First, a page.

Wednesday, 4 September 2013

old crow medicine show august 21 2013

Old Crow Medicine Show  |  Corona Theatre


Aug. 21, 2013 - Oh, the perils of the cell phone camera. This is a time when good views at shows are rare not because you’re stuck behind that one awkwardly tall person in the room (that would be six-foot-tall me – sorry), but because camera flashes and glowing screens occupy at least half of your field of vision at any given time. Most of us have, at one show or another, taken a picture or two, and there’s nothing wrong with that. But for many, going to a concert seems to mean seeing it through a lens. And for what – what comes of all those snaps, videos, pictures, instagrams that make it worth missing half the show? A shaky, muffled YouTube video labeled “LIVE!!!!” featuring That Guy In Front of You’s head at close range?

So when Old Crow Medicine Show takes the stage at Corona theatre, and everyone in the audience raises their hands, I’m surprised but happy to see not a single iPhone. People clap, cheer, and wave their hands around, but there are no phones, no cameras, and no technological apparatuses glimmering on the horizon. This crowd is ready to dance.

And they do dance. From the opening chords of “Carry Me Back,” the audience is constantly in motion. This is no room of music snobs too busy analyzing the tunes to commit to more than a head-nod or a mild sway. People leap around, jump up and down, and stomp their feet. Ear-to-ear grins are in abundance. I want to be carried back to Virginia, too, if it means I get to dance to fiddles all day long.
The audience isn’t the only one moving. The seven members of the band dance around the stage throughout the entire hour and a half. Mandolin player Cory Younts pulls on shades and does a rapid-fire jig across the front. Main vocalist Ketch Secor constantly moves to sing head-to-head with someone else. Even the upright bass player, Morgan Jahnig, dances across the stage. Yeah, you read that right – he doesn’t just pluck and sway, he picks up his instrument and shimmies his way across stage, without missing a beat.

It’s my second time seeing Old Crow live, and I can’t help but marvel at their enthusiasm. Yeah, it’s a good show if the music is good. But a truly great show has the ability to anchor you to the present moment so soundly that not a single other thought drifts across your mind. Old Crow tailors each concert to the location it plays in, striking familiar chords with the crowd. Before “Caroline,” Secor rambles through a long story involving a French country girl who drinks Boreale and has a license plate that reads Je me souviens. The set also includes an Acadian folk song. The crowd loves it.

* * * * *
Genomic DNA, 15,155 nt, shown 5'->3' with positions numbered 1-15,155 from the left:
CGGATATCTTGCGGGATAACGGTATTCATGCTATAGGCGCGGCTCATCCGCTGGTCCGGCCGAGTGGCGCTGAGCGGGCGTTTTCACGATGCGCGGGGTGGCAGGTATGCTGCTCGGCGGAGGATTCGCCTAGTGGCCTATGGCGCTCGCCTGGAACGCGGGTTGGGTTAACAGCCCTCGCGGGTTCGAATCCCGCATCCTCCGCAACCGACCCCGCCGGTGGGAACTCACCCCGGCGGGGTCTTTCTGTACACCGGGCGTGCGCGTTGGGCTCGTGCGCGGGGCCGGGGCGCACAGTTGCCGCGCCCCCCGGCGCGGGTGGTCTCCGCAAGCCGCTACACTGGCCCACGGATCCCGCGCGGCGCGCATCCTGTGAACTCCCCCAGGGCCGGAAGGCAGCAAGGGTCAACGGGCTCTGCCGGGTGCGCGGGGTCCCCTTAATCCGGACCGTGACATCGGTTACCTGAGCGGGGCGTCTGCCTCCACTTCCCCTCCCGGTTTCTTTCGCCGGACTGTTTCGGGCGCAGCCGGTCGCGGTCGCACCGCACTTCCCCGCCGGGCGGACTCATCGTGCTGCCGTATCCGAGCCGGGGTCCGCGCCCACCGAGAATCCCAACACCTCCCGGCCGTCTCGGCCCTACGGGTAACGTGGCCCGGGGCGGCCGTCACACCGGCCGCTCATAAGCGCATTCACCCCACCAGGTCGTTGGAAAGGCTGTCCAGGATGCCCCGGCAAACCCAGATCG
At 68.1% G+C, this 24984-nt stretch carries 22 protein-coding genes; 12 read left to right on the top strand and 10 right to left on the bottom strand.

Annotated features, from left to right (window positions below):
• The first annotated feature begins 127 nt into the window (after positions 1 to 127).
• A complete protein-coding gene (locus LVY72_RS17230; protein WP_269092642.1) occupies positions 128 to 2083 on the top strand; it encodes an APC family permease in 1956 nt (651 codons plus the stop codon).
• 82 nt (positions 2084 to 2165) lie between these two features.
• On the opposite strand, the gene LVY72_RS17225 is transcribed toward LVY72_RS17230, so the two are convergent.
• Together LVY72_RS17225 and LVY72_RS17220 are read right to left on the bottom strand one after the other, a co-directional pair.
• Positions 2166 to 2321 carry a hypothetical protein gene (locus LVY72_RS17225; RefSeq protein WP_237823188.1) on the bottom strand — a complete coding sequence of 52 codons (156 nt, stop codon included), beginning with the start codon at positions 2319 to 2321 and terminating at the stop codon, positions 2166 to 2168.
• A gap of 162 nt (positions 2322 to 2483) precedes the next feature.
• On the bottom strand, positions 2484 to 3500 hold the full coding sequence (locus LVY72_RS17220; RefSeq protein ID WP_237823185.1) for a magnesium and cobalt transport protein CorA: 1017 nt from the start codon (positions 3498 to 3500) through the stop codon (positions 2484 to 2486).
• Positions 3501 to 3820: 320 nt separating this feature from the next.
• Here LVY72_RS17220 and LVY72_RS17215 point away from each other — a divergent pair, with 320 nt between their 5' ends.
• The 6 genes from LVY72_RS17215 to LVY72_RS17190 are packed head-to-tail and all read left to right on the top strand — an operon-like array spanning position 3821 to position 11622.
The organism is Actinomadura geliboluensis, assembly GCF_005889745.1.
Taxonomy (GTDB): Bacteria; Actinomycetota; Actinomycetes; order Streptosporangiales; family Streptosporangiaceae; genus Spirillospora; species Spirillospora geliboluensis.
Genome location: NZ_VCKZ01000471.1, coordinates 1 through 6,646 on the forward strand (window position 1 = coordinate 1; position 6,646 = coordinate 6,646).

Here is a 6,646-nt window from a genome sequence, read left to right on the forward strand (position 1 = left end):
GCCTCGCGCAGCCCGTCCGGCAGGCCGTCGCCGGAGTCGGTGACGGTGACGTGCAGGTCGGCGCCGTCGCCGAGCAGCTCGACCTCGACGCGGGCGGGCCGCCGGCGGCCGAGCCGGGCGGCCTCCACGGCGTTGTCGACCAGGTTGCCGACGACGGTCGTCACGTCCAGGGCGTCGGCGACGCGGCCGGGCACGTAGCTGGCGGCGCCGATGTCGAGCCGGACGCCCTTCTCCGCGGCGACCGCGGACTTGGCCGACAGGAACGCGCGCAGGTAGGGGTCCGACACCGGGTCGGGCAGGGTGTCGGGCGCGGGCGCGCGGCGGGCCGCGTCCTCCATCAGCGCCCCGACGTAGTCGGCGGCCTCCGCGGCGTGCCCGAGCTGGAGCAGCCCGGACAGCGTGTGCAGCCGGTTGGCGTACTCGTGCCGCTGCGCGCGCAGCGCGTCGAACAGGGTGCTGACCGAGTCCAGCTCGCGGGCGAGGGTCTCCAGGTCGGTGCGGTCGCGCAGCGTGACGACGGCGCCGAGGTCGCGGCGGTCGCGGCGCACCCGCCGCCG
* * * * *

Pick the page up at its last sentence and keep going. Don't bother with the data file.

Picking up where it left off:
The rest of the show is a whirlwind of banjo, fiddles, drums, and guitar. They play all the favourites, wailing through “Metamphetamine,” playing the requisite “Wagon Wheel,” and jumping into the mind-bogglingly speedy “Bootlegger’s Boy.” There’s an epic whistling line in one song. Another has some wild strumming from the banjo player, who somehow is also able to pull off two braids amazingly. These band members aren’t just tied to one instrument each, though. The instruments are constantly being picked up or tossed between the guys. Between all seven dudes, it’s an impressive array.

When Old Crow runs offstage after the last song, the audience has none of it. Everyone wants more. The foot stomping that has been present throughout the show escalates to a level that challenges the strength of the theatre’s floors. The exhilaration is still coursing through everyone’s veins. They want more. The stomping and cheering falls into a unified sound that echoes throughout the room. Old Crow emerges, grinning, and instead of picking up their instruments, they dance along to the audience’s stomps and singing. Finally, after a minute or two, when no one can take waiting any longer, they launch into their last few songs.

After a couple tunes of wild, uninhibited dancing, the band members drop all of their instruments. Joined by opener Daniel Romano, they gather around a microphone for the last song: a rendition of Stan Roger’s Barrett’s Privateers. For me, as with any Canadian, this was an incredible end to an incredible show. “I’m a broken man on a Halifax piiiiier,” they sing, and the audience’s excitement is impossible to contain.

When the Old Crow members stand at the front of the stage for a bow, arms draped around each other, grinning and laughing, no one is ready for the show to be over. People talk about rooms having positive energy; this one is overflowing with pure elation. Can we just do it all again?

So go see Old Crow Medicine Show. And then go see them again. And again. I know I will.

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